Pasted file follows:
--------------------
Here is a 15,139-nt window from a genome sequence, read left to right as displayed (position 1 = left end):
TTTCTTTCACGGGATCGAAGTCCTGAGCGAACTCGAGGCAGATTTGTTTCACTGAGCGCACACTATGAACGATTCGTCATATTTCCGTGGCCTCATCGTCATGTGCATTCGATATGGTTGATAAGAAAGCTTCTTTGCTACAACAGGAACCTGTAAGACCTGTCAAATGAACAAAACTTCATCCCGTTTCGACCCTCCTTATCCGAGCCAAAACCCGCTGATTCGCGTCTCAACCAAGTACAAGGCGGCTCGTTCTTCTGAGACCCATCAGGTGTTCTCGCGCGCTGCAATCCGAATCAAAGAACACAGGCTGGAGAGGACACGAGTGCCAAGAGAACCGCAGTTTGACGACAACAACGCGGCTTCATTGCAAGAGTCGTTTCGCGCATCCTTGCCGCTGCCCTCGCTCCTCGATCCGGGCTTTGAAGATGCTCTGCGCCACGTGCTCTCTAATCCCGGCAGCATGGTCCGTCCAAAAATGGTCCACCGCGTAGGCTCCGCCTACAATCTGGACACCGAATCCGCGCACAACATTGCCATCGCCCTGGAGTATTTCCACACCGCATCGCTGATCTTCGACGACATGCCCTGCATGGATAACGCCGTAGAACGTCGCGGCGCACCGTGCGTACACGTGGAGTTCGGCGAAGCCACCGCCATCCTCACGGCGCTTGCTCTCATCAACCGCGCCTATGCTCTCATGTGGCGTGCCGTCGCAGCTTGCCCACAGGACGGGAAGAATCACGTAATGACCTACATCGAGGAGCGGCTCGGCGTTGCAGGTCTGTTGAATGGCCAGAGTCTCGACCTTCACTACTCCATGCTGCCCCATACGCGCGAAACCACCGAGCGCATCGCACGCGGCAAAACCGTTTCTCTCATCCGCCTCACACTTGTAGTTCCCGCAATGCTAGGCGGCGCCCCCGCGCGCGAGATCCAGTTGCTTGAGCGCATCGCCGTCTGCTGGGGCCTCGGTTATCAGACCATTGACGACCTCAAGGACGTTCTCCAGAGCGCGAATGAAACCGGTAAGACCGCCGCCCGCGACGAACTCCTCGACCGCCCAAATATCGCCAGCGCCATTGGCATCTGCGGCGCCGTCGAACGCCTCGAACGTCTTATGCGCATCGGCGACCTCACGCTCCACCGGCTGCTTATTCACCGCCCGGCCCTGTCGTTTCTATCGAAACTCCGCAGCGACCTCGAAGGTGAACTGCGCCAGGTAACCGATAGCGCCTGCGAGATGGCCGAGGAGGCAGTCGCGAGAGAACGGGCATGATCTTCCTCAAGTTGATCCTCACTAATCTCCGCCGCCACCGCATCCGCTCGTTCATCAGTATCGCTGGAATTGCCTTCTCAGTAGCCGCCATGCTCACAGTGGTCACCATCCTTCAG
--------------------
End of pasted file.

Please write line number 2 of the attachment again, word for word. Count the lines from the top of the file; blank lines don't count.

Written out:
TTTCTTTCACGGGATCGAAGTCCTGAGCGAACTCGAGGCAGATTTGTTTCACTGAGCGCACACTATGAACGATTCGTCATATTTCCGTGGCCTCATCGTCATGTGCATTCGATATGGTTGATAAGAAAGCTTCTTTGCTACAACAGGAACCTGTAAGACCTGTCAAATGAACAAAACTTCATCCCGTTTCGACCCTCCTTATCCGAGCCAAAACCCGCTGATTCGCGTCTCAACCAAGTACAAGGCGGCTCGTTCTTCTGAGACCCATCAGGTGTTCTCGCGCGCTGCAATCCGAATCAAAGAACACAGGCTGGAGAGGACACGAGTGCCAAGAGAACCGCAGTTTGACGACAACAACGCGGCTTCATTGCAAGAGTCGTTTCGCGCATCCTTGCCGCTGCCCTCGCTCCTCGATCCGGGCTTTGAAGATGCTCTGCGCCACGTGCTCTCTAATCCCGGCAGCATGGTCCGTCCAAAAATGGTCCACCGCGTAGGCTCCGCCTACAATCTGGACACCGAATCCGCGCACAACATTGCCATCGCCCTGGAGTATTTCCACACCGCATCGCTGATCTTCGACGACATGCCCTGCATGGATAACGCCGTAGAACGTCGCGGCGCACCGTGCGTACACGTGGAGTTCGGCGAAGCCACCGCCATCCTCACGGCGCTTGCTCTCATCAACCGCGCCTATGCTCTCATGTGGCGTGCCGTCGCAGCTTGCCCACAGGACGGGAAGAATCACGTAATGACCTACATCGAGGAGCGGCTCGGCGTTGCAGGTCTGTTGAATGGCCAGAGTCTCGACCTTCACTACTCCATGCTGCCCCATACGCGCGAAACCACCGAGCGCATCGCACGCGGCAAAACCGTTTCTCTCATCCGCCTCACACTTGTAGTTCCCGCAATGCTAGGCGGCGCCCCCGCGCGCGAGATCCAGTTGCTTGAGCGCATCGCCGTCTGCTGGGGCCTCGGTTATCAGACCATTGACGACCTCAAGGACGTTCTCCAGAGCGCGAATGAAACCGGTAAGACCGCCGCCCGCGACGAACTCCTCGACCGCCCAAATATCGCCAGCGCCATTGGCATCTGCGGCGCCGTCGAACGCCTCGAACGTCTTATGCGCATCGGCGACCTCACGCTCCACCGGCTGCTTATTCACCGCCCGGCCCTGTCGTTTCTATCGAAACTCCGCAGCGACCTCGAAGGTGAACTGCGCCAGGTAACCGATAGCGCCTGCGAGATGGCCGAGGAGGCAGTCGCGAGAGAACGGGCATGATCTTCCTCAAGTTGATCCTCACTAATCTCCGCCGCCACCGCATCCGCTCGTTCATCAGTATCGCTGGAATTGCCTTCTCAGTAGCCGCCATGCTCACAGTGGTCACCATCCTTCAG